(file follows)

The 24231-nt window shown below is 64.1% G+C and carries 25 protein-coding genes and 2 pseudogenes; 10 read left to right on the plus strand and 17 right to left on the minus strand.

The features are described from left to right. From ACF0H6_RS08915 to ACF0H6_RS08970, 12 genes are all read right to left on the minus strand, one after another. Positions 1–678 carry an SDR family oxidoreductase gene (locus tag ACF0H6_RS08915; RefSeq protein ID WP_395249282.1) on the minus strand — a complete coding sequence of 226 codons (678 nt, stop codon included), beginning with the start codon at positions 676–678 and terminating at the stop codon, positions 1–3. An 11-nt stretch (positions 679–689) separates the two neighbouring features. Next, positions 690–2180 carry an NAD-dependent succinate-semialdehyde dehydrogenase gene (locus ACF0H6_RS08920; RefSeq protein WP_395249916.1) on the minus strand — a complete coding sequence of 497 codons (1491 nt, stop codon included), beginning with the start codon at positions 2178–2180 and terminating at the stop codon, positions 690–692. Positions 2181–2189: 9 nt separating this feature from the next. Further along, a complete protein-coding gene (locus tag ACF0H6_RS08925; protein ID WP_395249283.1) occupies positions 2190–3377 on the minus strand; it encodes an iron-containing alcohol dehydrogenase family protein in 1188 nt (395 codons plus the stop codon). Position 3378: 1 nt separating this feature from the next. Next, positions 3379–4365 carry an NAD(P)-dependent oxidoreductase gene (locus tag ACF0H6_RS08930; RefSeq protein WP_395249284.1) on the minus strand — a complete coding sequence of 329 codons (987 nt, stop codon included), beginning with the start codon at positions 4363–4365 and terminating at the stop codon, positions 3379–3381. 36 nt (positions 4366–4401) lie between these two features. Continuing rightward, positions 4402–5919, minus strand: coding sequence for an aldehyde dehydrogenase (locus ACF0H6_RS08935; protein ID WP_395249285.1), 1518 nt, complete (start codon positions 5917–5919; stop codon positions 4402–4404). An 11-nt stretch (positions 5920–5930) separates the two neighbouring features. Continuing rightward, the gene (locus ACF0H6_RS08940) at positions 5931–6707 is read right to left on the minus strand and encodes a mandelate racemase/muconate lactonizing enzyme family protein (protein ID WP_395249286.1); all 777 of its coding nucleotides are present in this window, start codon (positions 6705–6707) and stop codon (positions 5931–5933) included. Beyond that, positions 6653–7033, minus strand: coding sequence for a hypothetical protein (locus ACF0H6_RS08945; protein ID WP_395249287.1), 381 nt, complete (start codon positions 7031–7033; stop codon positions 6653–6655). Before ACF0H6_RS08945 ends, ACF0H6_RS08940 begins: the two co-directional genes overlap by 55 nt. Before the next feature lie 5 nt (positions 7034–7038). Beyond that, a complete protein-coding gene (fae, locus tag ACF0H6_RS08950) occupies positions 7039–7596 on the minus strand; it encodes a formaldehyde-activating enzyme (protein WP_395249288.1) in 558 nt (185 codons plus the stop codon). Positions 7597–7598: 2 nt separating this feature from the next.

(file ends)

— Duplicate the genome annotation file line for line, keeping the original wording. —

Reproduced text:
The 24231-nt window shown below is 64.1% G+C and carries 25 protein-coding genes and 2 pseudogenes; 10 read left to right on the plus strand and 17 right to left on the minus strand.

The features are described from left to right. From ACF0H6_RS08915 to ACF0H6_RS08970, 12 genes are all read right to left on the minus strand, one after another. Positions 1–678 carry an SDR family oxidoreductase gene (locus tag ACF0H6_RS08915; RefSeq protein ID WP_395249282.1) on the minus strand — a complete coding sequence of 226 codons (678 nt, stop codon included), beginning with the start codon at positions 676–678 and terminating at the stop codon, positions 1–3. An 11-nt stretch (positions 679–689) separates the two neighbouring features. Next, positions 690–2180 carry an NAD-dependent succinate-semialdehyde dehydrogenase gene (locus ACF0H6_RS08920; RefSeq protein WP_395249916.1) on the minus strand — a complete coding sequence of 497 codons (1491 nt, stop codon included), beginning with the start codon at positions 2178–2180 and terminating at the stop codon, positions 690–692. Positions 2181–2189: 9 nt separating this feature from the next. Further along, a complete protein-coding gene (locus tag ACF0H6_RS08925; protein ID WP_395249283.1) occupies positions 2190–3377 on the minus strand; it encodes an iron-containing alcohol dehydrogenase family protein in 1188 nt (395 codons plus the stop codon). Position 3378: 1 nt separating this feature from the next. Next, positions 3379–4365 carry an NAD(P)-dependent oxidoreductase gene (locus tag ACF0H6_RS08930; RefSeq protein WP_395249284.1) on the minus strand — a complete coding sequence of 329 codons (987 nt, stop codon included), beginning with the start codon at positions 4363–4365 and terminating at the stop codon, positions 3379–3381. 36 nt (positions 4366–4401) lie between these two features. Continuing rightward, positions 4402–5919, minus strand: coding sequence for an aldehyde dehydrogenase (locus ACF0H6_RS08935; protein ID WP_395249285.1), 1518 nt, complete (start codon positions 5917–5919; stop codon positions 4402–4404). An 11-nt stretch (positions 5920–5930) separates the two neighbouring features. Continuing rightward, the gene (locus ACF0H6_RS08940) at positions 5931–6707 is read right to left on the minus strand and encodes a mandelate racemase/muconate lactonizing enzyme family protein (protein ID WP_395249286.1); all 777 of its coding nucleotides are present in this window, start codon (positions 6705–6707) and stop codon (positions 5931–5933) included. Beyond that, positions 6653–7033, minus strand: coding sequence for a hypothetical protein (locus ACF0H6_RS08945; protein ID WP_395249287.1), 381 nt, complete (start codon positions 7031–7033; stop codon positions 6653–6655). Before ACF0H6_RS08945 ends, ACF0H6_RS08940 begins: the two co-directional genes overlap by 55 nt. Before the next feature lie 5 nt (positions 7034–7038). Beyond that, a complete protein-coding gene (fae, locus tag ACF0H6_RS08950) occupies positions 7039–7596 on the minus strand; it encodes a formaldehyde-activating enzyme (protein WP_395249288.1) in 558 nt (185 codons plus the stop codon). Positions 7597–7598: 2 nt separating this feature from the next.